☕ Surprisingly enough, coffee shops were hard to come by in Trinidad but if you need a caffeine fix, Cafe Don Pepe (Piro Guniart, in front of al Museo de Lucha contra Bandidos) is the go-to for an excellent cup of coffee and sandwiches.
🛍️ Visit the studio and home of the eccentric Yudit Vidal Faife ( ), whose whimsical paintings incorporate the local crochet work and feature predominantly female figures. She ships internationally.
🍽️ Feeling peckish? Grab a generous serving of tapas and wifi at Cafe Girourd (Rosario 403 Esquina Media Luna) or the 24-hour tapas spot, Taberna La Botija (Amargura 71-B esq. Boca).
🛐 Get a feel for the Afro-Cuban religion known as Santería at the Santería Temple of Yemayá ( dedicated to the goddess of the sea. She is represented by a black doll dressed in white.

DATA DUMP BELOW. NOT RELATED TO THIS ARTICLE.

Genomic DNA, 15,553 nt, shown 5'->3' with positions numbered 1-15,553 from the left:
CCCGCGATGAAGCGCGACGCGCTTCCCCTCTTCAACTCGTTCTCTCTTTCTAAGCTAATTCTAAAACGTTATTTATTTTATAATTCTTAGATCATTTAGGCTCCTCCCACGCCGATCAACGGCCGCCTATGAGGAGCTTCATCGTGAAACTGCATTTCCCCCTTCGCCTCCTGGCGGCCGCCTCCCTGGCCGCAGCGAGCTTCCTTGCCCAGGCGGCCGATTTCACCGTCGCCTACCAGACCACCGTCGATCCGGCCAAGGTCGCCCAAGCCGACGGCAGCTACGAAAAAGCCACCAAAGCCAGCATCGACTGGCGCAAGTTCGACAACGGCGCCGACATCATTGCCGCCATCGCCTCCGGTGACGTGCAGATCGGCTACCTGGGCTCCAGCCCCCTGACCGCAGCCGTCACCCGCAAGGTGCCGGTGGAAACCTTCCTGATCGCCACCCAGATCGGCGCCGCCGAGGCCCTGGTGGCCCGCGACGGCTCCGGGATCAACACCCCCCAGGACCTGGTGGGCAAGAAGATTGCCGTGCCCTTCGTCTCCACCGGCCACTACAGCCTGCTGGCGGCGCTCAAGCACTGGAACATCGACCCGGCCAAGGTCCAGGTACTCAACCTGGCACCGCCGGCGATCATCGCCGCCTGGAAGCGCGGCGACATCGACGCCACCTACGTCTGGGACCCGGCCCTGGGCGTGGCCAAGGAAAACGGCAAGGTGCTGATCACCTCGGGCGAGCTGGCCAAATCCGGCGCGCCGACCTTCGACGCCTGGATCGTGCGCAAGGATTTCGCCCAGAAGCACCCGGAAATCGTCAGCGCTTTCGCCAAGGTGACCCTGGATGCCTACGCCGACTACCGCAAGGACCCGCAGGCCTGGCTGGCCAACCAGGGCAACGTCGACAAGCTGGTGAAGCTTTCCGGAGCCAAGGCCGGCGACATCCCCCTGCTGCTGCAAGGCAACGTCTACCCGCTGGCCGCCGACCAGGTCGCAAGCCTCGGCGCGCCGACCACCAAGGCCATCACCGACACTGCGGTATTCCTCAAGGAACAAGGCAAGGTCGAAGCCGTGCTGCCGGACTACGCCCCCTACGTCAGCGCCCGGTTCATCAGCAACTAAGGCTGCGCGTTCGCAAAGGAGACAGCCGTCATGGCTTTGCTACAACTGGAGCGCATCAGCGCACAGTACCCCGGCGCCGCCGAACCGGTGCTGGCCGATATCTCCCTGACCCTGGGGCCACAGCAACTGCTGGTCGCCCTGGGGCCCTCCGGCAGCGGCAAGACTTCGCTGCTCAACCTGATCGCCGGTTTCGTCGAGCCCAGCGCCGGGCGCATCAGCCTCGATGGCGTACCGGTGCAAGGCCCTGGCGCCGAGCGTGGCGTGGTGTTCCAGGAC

🍹For a sunset view, stop by the rooftop terrace at Paladar El Criollo (Calle Juan Manuel Marquez # 54-A) for cocktails.
Where To Stay in Trinidad
As an American, I can only speak to the guesthouse/private lodging experience due to travel restrictions on government-owned hotels. Learn more about traveling to Cuba as an American here.